Expect less of the unexpected at Royal St. George’s this time
July 14, 2021
By Ben Everill , PGATOUR.COM
- A look at Royal St. George's Golf Club. (David Cannon/Getty Images)
SANDWICH, England – Adam Scott walked off from a practice round late Tuesday evening at Royal St. George’s with a satisfied grin. “She’s way fairer than she used to be,” the Aussie beamed.
She – in this case – was Royal St. George’s. The Open Championship course Scott battled away on in 2003 and 2011 brings a unique challenge. Call them mounds, moguls, humps or bumps – whatever you prefer. But they litter the fairways on this links course and can send a good shot into a not so good place.
It is one of the reasons why the final-round 64 from Scott’s idol, Greg Norman, in his triumph at the 1993 Open was lauded as one of the greatest in major history.
Norman was the first Open champion with four rounds in the 60s (four others have since joined him) and his 267 was the lowest winning total in Open history (Henrik Stenson’ 264 and final round 63 from 2016 are now records).
Gene Sarazen, who was 91 when he witnessed Norman’s round, called it, “the greatest championship in all my 70 years in golf.” Sarazen is one of five men to complete the career Grand Slam.
Trawl through old interviews and you can find a plethora of players referencing the luck needed at Royal St. George’s. It helps one better understand why long-shots Ben Curtis (2003) and Darren Clarke (2011) triumphed here.
“This course certainly puts a demand on trying to get the right bounce, that's for sure. These fairways are very difficult to try and hit, especially with all the mounding in them. And anytime the wind blows it makes it even more difficult,” Tiger Woods said pre-2003.
While it has hosted the fourth-most Opens, and most in England, Royal St. George’s has rarely been called anyone’s favorite, most likely because – as Justin Rose put it in 2011 – it’s “almost like playing on the surface of the moon.”
Scotland’s Sandy Lyle, winner of the 1985 Open, put Royal St. George’s in a class with Carnoustie and Royal Birkdale as “the beasts” of the Open rota. A combined seven players have finished under par in the past two Opens at St. George’s.
“There are no adjoining fairways like a lot of links courses,” Lyle told ESPN. “You get deeper and deeper into the rubbish. You have to be very accurate in places and it's not a very friendly course if it is breezy.”Fans look on over the second hole during a practice round at Royal St. George's. (Oisin Keniry/Getty Images)
And Norman himself prior to his domination in 1993 said, “I’d swear the Royal Air Force used a couple of the fairways for bombing runs.”
But Scott is among many who believe the disproportionate bad luck of the past should be tempered this time around. Rory McIlroy, who finished T25 in 2011, concurs after his early preparation for this year's Open.
“I walked away from the golf course on Saturday and Sunday thinking, this is a much better golf course than I remember it being, and I think that's just because of the way it's playing right now,” said McIlroy, a two-time FedExCup champion.
“It's certainly not as penal or unfair as it has been in previous years. 2011, it was a little bit like that, but looking back to '03, for example, it looked really burnt and crispy then, and it looked like a bit of a pinball machine out there. But that's not going to be the case this week. It's a lot more lush. It's a lot more green.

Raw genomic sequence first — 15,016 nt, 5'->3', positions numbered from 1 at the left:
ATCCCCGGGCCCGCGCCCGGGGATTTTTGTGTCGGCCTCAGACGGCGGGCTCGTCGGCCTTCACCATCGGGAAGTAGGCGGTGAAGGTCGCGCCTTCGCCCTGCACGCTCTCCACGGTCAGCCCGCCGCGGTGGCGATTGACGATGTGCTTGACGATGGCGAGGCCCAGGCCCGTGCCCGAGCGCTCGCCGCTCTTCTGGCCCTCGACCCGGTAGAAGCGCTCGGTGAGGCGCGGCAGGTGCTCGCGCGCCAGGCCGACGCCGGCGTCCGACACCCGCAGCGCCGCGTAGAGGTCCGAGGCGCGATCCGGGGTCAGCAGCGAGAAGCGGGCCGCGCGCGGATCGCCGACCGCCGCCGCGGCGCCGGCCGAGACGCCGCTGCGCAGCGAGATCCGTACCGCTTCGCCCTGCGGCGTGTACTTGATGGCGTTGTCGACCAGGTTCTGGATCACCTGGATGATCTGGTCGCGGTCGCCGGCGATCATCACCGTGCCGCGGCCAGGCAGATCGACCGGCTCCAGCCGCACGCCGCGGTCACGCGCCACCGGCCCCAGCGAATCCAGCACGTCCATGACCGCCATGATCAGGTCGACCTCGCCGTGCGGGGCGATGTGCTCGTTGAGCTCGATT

“I think it's perfect, and as the days go on with a little bit of wind and sunshine, by the weekend it should just be absolutely perfect. It should be playing the way it should play.”
England's Lee Westwood believes officials will look to keep the fairways in check to further avoid the bad luck bounce. The veteran faces his 88th major start and should he not win, he will own the longest streak without a victory.
“The fairways are softer than they were last time. I spoke to (R&A chief executive) Martin Slumbers on Monday evening, and he said they're probably going to water some of the fairways to stop that happening, as well,” Westwood revealed.
“You can't have really bouncy fairways carrying it off into rough that's this high that you're hacking out of.
“This course was laid down with the fairways like that and undulating, designed to go into the rough where you'd have a shot but it would be a flying lie and you'd have to judge that. It wasn't designed to land in the fairways and go into rough where you're hacking out with lob wedge. I think they're probably trying to get more into that.”
Marc Leishman is facing his first Open Championship on the course. He has three top-6 finishes previously in this major and is regarded by some as a links golf specialist. The six-time TOUR winner says it’s not the bad bounces that will matter – it’s your response to them.
“That’s the beauty of links golf sometimes,” Leishman said. “You know you’ll get the odd quirky bounce here and there and it might be frustrating but you have to be able to let it go and move on.
“I try to see each shot I’m asked to play as an opportunity to use my creativity or golf brain so to speak. When you embrace the different questions links golf asks you and be prepared to accept there might be a few answers that would not normally be the case, then good things can happen.”
Good things won’t happen to those players who spray the ball wide off the tee though. The thick luscious rough Westwood referenced awaits – the type where escaping can feel near impossible. Woods lost his first ball in pro golf on his first tee shot in 2003. Jerry Kelly made an 11 on the same hole without losing a ball.
So while there may be less carnage, there will still be enough to satisfy those who enjoy watching that sort of thing.